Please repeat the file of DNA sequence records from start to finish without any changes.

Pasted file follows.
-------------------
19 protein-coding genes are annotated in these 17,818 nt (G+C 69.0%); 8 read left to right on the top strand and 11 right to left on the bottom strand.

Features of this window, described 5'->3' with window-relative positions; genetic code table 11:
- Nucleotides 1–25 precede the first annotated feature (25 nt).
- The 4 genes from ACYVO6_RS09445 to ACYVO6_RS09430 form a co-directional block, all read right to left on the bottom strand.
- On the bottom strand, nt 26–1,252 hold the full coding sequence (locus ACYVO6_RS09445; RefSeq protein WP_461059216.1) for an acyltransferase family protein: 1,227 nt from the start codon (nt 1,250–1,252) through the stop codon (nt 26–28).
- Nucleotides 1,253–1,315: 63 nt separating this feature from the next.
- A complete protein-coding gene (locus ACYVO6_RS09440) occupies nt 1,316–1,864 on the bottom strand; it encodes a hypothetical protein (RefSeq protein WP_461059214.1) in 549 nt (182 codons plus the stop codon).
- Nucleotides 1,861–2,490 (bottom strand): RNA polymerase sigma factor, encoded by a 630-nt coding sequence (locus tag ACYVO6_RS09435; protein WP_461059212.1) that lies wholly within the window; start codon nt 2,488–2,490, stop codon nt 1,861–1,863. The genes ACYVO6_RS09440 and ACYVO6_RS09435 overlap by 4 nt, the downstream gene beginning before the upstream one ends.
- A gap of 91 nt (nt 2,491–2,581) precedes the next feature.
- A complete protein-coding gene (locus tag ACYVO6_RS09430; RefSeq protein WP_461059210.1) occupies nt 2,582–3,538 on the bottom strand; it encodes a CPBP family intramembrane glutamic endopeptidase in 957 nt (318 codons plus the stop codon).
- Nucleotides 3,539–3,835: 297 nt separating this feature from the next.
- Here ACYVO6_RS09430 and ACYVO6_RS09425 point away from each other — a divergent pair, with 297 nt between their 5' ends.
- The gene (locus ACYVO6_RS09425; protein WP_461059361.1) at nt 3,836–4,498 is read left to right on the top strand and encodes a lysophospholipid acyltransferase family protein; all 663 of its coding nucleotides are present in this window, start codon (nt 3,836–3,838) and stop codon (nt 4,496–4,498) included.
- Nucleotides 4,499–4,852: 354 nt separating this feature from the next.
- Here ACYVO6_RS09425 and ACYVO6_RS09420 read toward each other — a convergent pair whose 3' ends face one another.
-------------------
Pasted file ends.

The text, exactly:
19 protein-coding genes are annotated in these 17,818 nt (G+C 69.0%); 8 read left to right on the top strand and 11 right to left on the bottom strand.

Features of this window, described 5'->3' with window-relative positions; genetic code table 11:
- Nucleotides 1–25 precede the first annotated feature (25 nt).
- The 4 genes from ACYVO6_RS09445 to ACYVO6_RS09430 form a co-directional block, all read right to left on the bottom strand.
- On the bottom strand, nt 26–1,252 hold the full coding sequence (locus ACYVO6_RS09445; RefSeq protein WP_461059216.1) for an acyltransferase family protein: 1,227 nt from the start codon (nt 1,250–1,252) through the stop codon (nt 26–28).
- Nucleotides 1,253–1,315: 63 nt separating this feature from the next.
- A complete protein-coding gene (locus ACYVO6_RS09440) occupies nt 1,316–1,864 on the bottom strand; it encodes a hypothetical protein (RefSeq protein WP_461059214.1) in 549 nt (182 codons plus the stop codon).
- Nucleotides 1,861–2,490 (bottom strand): RNA polymerase sigma factor, encoded by a 630-nt coding sequence (locus tag ACYVO6_RS09435; protein WP_461059212.1) that lies wholly within the window; start codon nt 2,488–2,490, stop codon nt 1,861–1,863. The genes ACYVO6_RS09440 and ACYVO6_RS09435 overlap by 4 nt, the downstream gene beginning before the upstream one ends.
- A gap of 91 nt (nt 2,491–2,581) precedes the next feature.
- A complete protein-coding gene (locus tag ACYVO6_RS09430; RefSeq protein WP_461059210.1) occupies nt 2,582–3,538 on the bottom strand; it encodes a CPBP family intramembrane glutamic endopeptidase in 957 nt (318 codons plus the stop codon).
- Nucleotides 3,539–3,835: 297 nt separating this feature from the next.
- Here ACYVO6_RS09430 and ACYVO6_RS09425 point away from each other — a divergent pair, with 297 nt between their 5' ends.
- The gene (locus ACYVO6_RS09425; protein WP_461059361.1) at nt 3,836–4,498 is read left to right on the top strand and encodes a lysophospholipid acyltransferase family protein; all 663 of its coding nucleotides are present in this window, start codon (nt 3,836–3,838) and stop codon (nt 4,496–4,498) included.
- Nucleotides 4,499–4,852: 354 nt separating this feature from the next.
- Here ACYVO6_RS09425 and ACYVO6_RS09420 read toward each other — a convergent pair whose 3' ends face one another.